John Wooden's Socks--Process over Results
John Wooden, the legendary coach of UCLA’s men’s basketball team from the late 1940’s into the 1970’s, still holds the record for most consecutive NCAA basketball championships in a row and the record for most consecutive victories in men’s basketball. Wooden coached when players did not enter the NBA until after they played four years of college ball. As a result, Wooden coached newly minted freshmen as well as seasoned seniors, many of whom were All Americans.
Every year Wooden would start the first practice of the year in the same way--teaching his players how to put on their socks and shoes correctly. He would have them eliminate every wrinkle in the sock, especially around the heel and little toe. He would then teach them to hold their socks up as they put on their shoes. The shoes had to be open wide and tightened up snugly at each eyelet. Finally, the shoe was tied and then double tied to make sure it was snug.
Wooden did this because he wanted to eliminate blisters which can be caused by a sock rubbing against the feet. He did not want a key player to be at less than full strength during a game. That blister might lead to a preventable loss.
Wooden was focusing on process, not on results. He did not tell his players not to get blisters; he taught them how to not get blisters. He did not tell them to win games; he taught them how to best prepare for games.
Good leaders focus on process, not results. If the process is good, the results will take care of themselves. When I was the Head of Duke School, we took mandated standardized tests every year. We wanted our students to do well on those tests, and we did not want to waste valuable class time teaching to the test. Instead, we focused on a pedagogical process that compelled students to read carefully, write for meaning, and tackle interesting problems that called for creative approaches.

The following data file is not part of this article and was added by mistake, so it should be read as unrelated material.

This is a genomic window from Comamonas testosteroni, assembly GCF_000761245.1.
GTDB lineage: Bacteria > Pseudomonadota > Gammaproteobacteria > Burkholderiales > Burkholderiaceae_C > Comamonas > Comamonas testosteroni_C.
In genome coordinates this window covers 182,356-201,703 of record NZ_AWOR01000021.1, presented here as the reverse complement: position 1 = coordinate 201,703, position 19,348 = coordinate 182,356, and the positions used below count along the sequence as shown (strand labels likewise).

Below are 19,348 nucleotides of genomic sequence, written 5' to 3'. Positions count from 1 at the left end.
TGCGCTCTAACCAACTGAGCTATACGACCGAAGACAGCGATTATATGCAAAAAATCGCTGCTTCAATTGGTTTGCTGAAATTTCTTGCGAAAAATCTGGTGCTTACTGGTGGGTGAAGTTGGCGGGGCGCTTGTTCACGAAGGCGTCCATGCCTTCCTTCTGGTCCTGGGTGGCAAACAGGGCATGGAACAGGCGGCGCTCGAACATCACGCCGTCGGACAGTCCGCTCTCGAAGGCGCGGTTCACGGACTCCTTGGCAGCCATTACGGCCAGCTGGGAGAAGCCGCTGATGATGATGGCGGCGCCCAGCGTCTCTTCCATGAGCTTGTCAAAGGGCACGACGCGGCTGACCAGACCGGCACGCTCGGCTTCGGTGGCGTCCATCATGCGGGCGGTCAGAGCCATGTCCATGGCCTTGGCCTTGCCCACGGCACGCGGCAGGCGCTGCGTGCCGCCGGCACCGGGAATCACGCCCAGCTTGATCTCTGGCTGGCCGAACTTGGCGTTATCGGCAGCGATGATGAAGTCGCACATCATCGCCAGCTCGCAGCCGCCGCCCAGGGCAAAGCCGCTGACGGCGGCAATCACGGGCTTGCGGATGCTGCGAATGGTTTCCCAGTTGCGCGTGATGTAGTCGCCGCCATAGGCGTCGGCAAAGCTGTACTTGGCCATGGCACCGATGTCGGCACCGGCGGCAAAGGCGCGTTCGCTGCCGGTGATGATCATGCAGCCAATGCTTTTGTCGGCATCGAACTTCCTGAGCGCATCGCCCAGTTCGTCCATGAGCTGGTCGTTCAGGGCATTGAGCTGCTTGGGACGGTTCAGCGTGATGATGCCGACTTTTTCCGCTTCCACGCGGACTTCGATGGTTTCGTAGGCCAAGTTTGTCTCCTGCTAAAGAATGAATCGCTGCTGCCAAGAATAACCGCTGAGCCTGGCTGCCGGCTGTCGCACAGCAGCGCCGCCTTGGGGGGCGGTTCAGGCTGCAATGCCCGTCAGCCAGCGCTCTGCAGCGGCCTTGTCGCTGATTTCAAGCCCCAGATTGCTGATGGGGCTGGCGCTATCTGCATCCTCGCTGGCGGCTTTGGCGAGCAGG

Every year the students took these standardized tests they did better than their cohort group--students in private schools--in virtually every subtest even though other schools spent more time explicitly teaching how to take the test. By focusing on the learning process, the results of excellent test scores occurred.
If our students had not excelled at the tests, we would have revisited our teaching processes and made any necessary changes.
As a leader or a team, it is easy to get overly focused on results. You spend time worrying about the number of sales or the bottom line. If the results are not good, she often blames a team member for not working hard enough or being unskilled. Instead, it is best to look at results as a metric of your processes and approaches. If you are not getting the results you like, think of what processes you can change to help you achieve what you want to. This is not to say that sometimes you might not have to make a personnel change, but often thinking about how you are operating is a more fruitful path to better success.
It is worthwhile to spend time thinking of processes rather than focusing on results.